In religio-mythology, Tammuz, or “Dumuzi”, was a Sumerian vegetation god, characterized either as the son of Nimrod and or as Nimrod incarnate, noted for []

Osiris | Adonis
See also: God character equivalences

In 1853, Alexander Hislop, in his The Two Babylons, asserted the equivalence of Tammuz, Nimrod, and Osiris as follows: [1]

“Tammuz and Adonis are proved to be the same divinity. Jerome, who lived in Palestine when the rites of Tammuz were observed, up to the very time when he wrote, expressly identifies Tammuz and Adonis (vol. ii., p. 353), in his Commentary on Ezekiel, viii. 14, where the Jewish women are represented as weeping for Tammuz; and the testimony of Jerome on this subject is universally admitted. Then the mode in which the rites of Tammuz or Adonis were celebrated in Syria was essentially the same as the rites of Osiris. The statement of Lucian (De Dea Syria, vol. iii., p. 454) strikingly shows this, and Bunsen (vol. i., p. 443) distinctly admits it. The identity of Osiris and Nimrod has been largely proved in the body of this work. When, therefore, Tammuz or Adonis is identified with Osiris, the identification of Tammuz with Nimrod follows of course. .”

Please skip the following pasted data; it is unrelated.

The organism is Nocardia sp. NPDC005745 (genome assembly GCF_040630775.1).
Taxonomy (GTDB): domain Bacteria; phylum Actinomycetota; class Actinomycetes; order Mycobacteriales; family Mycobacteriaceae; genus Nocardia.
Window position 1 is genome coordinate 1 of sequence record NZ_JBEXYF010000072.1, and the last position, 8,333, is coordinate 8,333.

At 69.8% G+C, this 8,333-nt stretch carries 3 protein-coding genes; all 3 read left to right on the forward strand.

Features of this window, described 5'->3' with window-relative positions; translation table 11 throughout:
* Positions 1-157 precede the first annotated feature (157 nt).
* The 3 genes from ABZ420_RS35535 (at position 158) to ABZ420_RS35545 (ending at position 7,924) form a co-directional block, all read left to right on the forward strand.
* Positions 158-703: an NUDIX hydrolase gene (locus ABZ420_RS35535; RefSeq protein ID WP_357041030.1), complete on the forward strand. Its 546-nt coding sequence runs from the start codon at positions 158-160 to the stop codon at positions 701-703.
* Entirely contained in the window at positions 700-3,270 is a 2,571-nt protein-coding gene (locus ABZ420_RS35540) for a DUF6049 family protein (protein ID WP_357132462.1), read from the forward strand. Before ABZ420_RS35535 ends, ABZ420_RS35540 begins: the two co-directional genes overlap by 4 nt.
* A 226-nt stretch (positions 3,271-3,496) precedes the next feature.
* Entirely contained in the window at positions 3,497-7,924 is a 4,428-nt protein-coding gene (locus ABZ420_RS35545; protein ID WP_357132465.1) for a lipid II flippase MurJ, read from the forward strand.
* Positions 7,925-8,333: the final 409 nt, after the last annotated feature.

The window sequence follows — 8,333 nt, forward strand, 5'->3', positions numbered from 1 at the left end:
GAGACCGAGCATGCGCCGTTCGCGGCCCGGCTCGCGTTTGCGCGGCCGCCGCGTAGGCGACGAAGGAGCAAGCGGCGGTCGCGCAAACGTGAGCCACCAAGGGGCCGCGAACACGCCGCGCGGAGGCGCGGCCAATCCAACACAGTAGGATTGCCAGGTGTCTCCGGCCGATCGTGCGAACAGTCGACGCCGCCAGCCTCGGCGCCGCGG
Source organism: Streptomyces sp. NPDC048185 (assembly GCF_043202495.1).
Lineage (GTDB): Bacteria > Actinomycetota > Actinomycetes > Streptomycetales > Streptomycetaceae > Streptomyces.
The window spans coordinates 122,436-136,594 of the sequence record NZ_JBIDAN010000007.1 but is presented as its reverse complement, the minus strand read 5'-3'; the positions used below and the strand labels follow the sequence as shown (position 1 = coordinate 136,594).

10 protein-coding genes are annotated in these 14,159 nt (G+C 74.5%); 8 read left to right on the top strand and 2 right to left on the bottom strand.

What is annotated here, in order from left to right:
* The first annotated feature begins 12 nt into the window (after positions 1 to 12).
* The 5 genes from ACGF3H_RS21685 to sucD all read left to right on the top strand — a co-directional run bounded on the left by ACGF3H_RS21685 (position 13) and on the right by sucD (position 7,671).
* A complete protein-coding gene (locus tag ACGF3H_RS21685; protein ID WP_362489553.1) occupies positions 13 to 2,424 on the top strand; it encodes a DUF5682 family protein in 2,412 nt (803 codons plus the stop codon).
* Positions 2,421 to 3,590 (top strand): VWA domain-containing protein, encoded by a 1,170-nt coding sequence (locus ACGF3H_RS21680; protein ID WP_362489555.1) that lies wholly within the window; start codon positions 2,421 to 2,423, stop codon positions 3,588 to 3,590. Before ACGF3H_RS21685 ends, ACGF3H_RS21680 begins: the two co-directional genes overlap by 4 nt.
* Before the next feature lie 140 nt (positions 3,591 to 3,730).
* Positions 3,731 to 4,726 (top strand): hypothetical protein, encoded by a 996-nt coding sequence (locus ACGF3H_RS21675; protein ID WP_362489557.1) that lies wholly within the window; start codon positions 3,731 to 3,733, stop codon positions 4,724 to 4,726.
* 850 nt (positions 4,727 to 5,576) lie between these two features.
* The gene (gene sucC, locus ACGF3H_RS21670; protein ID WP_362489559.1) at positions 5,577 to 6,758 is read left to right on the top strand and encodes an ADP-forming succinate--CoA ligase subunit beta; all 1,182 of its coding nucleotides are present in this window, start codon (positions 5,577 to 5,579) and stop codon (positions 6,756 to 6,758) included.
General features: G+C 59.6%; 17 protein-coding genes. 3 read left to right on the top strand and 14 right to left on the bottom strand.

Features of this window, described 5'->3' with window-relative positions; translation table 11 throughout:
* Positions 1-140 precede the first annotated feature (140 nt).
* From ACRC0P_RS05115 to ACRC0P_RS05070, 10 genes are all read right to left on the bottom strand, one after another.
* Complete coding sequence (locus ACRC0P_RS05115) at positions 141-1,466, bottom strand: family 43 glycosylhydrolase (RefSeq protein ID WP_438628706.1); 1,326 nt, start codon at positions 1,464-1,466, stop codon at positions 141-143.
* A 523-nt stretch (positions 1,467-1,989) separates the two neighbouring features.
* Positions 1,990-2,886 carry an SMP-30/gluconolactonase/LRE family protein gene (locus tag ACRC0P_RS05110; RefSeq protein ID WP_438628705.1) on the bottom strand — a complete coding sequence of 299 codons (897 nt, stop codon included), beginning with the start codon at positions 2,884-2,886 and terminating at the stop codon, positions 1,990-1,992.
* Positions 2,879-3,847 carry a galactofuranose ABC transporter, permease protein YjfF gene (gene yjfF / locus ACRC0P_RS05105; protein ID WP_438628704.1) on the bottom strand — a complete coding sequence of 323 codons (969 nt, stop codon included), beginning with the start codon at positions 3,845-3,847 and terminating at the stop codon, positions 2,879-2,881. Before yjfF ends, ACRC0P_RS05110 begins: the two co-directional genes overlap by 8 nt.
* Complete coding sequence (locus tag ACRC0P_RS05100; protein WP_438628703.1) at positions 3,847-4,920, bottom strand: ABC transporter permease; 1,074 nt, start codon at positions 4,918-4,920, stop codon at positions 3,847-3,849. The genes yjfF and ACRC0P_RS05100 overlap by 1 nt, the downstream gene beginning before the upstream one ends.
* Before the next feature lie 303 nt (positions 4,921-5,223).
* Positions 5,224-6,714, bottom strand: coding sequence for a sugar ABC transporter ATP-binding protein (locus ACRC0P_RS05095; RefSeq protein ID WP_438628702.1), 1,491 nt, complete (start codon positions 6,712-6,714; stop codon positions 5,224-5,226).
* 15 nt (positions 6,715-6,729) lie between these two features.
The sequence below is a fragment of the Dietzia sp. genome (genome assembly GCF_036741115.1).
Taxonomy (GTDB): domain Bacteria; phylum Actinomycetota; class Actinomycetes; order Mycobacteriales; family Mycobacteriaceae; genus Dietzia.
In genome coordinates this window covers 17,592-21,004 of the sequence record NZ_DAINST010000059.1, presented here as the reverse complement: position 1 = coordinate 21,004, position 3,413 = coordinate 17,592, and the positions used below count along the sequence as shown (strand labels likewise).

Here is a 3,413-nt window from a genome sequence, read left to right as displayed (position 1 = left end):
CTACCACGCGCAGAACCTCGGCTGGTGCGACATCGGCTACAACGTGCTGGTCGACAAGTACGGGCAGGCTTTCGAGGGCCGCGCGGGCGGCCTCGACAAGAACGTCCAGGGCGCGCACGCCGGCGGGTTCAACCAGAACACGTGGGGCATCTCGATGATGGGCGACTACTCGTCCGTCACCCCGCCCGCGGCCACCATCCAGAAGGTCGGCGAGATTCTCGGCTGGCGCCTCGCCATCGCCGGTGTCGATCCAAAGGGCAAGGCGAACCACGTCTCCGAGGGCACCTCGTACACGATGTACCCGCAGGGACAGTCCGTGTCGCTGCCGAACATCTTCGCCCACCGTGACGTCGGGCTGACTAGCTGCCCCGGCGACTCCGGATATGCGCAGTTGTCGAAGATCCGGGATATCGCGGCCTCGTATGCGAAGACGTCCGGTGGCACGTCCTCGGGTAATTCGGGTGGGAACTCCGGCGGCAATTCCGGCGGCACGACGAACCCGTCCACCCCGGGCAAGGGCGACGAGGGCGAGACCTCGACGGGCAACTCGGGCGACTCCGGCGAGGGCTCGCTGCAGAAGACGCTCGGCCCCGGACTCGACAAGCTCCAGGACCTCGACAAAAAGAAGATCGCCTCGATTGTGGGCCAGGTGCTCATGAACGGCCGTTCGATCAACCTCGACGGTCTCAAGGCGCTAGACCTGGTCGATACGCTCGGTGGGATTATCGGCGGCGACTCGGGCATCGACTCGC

In 1959, Joseph Campbell, in his Oriental Mythology, considered Tammuz to be the Greek equivalent of Adonis: [2]

“The dead and resurrected god Tammuz (Sumerian Dumuzi), prototype of the Classical Adonis, who was the consort as well as son by virgin birth, of the goddess-mother of many names: Inanna, Ninhursag, Ishtar, Astarte, Artemis, Demeter, Aphrodite, Venus.”


1. Hislop, Alexander. (1853). The Two Babylons: the Papal Worship Proved to be the Worship of Nimrod and his Wife (pg. 506). S.W. Partridge and Co, 1871.
2. Campbell, Joseph. (1959). Oriental Mythology: the Masks of the Gods (pgs. 39-40). Publisher.

External links

‚óŹ Tammuz (mythology) – Wikipedia.

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